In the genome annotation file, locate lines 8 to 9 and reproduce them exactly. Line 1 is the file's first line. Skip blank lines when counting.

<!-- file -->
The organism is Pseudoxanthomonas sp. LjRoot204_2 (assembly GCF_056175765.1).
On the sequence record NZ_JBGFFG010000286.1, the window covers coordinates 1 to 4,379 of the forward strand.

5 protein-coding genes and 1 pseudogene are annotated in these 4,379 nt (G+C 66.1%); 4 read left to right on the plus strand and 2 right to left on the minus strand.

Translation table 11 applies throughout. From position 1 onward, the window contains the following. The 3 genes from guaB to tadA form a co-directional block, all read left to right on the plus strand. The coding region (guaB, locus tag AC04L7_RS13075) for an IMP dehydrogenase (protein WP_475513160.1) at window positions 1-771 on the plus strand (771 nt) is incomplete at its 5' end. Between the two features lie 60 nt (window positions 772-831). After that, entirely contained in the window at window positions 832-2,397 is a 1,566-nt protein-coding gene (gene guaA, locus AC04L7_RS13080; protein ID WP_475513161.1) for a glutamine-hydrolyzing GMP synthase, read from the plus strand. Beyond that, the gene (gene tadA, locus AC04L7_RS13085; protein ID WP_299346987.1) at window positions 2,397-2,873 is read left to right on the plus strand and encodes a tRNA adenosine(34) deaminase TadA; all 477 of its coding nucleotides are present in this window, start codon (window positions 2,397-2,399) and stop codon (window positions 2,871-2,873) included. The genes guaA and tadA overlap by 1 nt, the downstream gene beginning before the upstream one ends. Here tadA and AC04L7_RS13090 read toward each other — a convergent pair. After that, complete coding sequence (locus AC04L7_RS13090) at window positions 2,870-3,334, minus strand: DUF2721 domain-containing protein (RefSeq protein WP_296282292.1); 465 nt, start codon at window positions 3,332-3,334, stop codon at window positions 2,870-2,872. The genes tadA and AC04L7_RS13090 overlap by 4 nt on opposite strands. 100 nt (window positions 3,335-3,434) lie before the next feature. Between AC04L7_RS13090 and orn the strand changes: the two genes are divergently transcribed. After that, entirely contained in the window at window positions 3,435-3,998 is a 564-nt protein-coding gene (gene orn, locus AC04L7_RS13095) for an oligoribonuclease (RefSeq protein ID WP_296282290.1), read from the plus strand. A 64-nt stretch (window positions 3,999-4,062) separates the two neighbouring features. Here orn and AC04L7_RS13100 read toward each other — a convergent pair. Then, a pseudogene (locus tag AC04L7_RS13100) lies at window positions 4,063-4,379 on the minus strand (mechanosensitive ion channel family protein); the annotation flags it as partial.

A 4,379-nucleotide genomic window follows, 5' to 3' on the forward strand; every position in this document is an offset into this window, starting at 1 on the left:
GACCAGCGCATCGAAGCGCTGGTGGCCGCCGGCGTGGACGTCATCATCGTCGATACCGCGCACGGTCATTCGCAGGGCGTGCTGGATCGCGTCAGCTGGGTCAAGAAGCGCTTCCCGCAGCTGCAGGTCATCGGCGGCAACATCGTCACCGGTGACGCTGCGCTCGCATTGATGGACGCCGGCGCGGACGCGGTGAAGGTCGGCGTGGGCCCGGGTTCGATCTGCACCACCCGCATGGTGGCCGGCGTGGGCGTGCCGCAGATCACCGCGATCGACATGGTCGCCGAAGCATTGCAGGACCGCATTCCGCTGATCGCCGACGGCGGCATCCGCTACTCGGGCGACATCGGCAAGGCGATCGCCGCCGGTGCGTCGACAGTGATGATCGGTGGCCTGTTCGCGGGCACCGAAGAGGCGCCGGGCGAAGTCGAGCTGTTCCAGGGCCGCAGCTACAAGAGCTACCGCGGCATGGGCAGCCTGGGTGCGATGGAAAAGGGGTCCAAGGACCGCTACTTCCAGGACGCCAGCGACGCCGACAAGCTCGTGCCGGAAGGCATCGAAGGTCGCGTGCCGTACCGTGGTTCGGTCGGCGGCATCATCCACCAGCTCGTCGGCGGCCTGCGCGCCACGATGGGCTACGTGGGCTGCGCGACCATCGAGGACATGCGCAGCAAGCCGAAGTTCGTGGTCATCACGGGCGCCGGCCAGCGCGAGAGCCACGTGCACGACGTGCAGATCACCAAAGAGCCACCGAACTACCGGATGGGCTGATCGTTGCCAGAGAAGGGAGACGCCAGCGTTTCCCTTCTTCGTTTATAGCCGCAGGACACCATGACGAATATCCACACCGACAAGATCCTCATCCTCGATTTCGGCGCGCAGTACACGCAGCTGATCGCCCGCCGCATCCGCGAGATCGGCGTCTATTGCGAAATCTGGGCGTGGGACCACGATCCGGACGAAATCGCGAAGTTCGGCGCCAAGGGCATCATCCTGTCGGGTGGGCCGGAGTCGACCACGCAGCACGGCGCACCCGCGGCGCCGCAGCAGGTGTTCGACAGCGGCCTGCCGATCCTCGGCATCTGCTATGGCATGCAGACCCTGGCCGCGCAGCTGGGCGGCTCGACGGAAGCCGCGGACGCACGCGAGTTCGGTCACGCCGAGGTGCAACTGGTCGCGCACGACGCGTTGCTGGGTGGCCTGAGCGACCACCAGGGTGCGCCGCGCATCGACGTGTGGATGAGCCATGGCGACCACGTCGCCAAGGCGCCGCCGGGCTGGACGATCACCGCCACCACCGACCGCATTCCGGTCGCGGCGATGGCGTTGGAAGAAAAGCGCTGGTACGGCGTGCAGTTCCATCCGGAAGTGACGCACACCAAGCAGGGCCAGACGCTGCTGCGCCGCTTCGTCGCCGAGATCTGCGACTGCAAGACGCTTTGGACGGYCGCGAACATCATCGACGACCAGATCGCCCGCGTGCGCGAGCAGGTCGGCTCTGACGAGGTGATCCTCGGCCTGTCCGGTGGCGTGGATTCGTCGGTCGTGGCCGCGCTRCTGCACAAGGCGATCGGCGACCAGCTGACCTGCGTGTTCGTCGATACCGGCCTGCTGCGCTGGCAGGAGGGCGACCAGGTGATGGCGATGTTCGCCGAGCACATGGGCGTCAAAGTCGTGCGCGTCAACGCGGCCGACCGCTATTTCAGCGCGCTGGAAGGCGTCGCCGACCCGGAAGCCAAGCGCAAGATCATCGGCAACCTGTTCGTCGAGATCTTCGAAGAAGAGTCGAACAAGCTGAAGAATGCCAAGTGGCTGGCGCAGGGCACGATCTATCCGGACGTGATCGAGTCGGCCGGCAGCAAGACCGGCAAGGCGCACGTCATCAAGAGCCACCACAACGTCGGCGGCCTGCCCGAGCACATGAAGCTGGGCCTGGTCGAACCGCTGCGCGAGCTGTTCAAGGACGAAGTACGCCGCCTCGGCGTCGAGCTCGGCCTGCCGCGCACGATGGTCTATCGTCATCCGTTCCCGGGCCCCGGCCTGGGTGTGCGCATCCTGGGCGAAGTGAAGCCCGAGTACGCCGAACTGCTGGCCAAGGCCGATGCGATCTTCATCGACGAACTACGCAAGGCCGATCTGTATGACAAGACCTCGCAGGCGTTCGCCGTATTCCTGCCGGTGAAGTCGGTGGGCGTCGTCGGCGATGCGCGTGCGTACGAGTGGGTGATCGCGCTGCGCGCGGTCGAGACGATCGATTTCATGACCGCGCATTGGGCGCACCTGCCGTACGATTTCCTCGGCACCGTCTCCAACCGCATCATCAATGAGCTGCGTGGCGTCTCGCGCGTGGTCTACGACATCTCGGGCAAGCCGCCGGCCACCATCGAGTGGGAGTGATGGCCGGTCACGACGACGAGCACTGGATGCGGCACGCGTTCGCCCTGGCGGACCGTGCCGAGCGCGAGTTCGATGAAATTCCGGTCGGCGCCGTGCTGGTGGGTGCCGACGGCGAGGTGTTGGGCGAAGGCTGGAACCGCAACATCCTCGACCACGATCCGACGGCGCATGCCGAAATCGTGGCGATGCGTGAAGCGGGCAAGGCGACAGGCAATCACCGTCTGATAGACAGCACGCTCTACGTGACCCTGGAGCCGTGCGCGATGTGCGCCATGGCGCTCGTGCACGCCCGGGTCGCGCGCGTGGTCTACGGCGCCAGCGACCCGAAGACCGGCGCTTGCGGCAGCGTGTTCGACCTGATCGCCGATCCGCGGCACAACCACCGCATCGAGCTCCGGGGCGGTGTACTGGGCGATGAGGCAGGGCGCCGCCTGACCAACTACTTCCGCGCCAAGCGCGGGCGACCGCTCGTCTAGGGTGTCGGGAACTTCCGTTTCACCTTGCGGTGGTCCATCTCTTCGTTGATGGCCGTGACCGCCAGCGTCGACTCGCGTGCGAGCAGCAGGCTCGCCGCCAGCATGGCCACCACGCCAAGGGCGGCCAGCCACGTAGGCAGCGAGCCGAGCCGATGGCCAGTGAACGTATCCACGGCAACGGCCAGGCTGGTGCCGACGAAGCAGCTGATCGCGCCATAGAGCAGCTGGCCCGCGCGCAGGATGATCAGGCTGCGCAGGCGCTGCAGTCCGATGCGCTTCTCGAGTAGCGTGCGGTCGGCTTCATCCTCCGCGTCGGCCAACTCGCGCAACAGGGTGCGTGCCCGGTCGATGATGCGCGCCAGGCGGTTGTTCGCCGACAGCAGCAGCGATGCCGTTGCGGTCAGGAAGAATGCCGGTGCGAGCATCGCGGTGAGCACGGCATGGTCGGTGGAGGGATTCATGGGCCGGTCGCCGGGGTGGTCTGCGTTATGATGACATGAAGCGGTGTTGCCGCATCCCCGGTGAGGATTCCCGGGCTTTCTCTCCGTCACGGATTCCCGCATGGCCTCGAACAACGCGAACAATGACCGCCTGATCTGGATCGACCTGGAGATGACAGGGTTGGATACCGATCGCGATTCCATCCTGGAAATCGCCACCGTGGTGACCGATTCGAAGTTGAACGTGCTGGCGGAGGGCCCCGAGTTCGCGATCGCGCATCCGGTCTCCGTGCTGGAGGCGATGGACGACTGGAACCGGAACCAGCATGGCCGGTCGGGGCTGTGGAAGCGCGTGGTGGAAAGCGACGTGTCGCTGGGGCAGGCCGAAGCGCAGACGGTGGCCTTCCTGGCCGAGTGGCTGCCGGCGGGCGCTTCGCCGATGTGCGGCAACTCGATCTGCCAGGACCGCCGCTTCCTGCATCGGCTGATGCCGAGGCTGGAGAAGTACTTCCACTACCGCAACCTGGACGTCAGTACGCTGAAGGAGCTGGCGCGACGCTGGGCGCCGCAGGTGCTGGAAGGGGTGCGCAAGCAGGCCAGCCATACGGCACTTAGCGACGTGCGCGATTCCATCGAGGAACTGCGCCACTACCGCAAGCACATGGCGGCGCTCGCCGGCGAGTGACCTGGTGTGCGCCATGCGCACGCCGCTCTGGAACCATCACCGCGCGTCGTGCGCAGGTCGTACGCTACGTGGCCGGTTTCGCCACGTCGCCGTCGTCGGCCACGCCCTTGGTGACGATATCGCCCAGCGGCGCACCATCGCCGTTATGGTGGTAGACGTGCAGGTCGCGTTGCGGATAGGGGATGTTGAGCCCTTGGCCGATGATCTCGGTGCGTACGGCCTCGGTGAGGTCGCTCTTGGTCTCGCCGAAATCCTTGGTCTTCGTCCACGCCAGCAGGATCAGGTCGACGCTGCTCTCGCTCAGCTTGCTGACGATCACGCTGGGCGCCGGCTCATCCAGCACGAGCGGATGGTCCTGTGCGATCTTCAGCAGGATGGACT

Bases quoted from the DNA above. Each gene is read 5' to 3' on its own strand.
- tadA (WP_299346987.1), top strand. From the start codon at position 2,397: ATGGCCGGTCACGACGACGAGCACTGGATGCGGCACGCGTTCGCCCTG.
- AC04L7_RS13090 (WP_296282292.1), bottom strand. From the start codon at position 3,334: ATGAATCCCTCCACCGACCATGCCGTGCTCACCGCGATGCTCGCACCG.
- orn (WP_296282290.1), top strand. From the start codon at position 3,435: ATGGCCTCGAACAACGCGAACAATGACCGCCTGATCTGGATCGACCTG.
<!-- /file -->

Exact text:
- tadA (WP_299346987.1), top strand. From the start codon at position 2,397: ATGGCCGGTCACGACGACGAGCACTGGATGCGGCACGCGTTCGCCCTG.
- AC04L7_RS13090 (WP_296282292.1), bottom strand. From the start codon at position 3,334: ATGAATCCCTCCACCGACCATGCCGTGCTCACCGCGATGCTCGCACCG.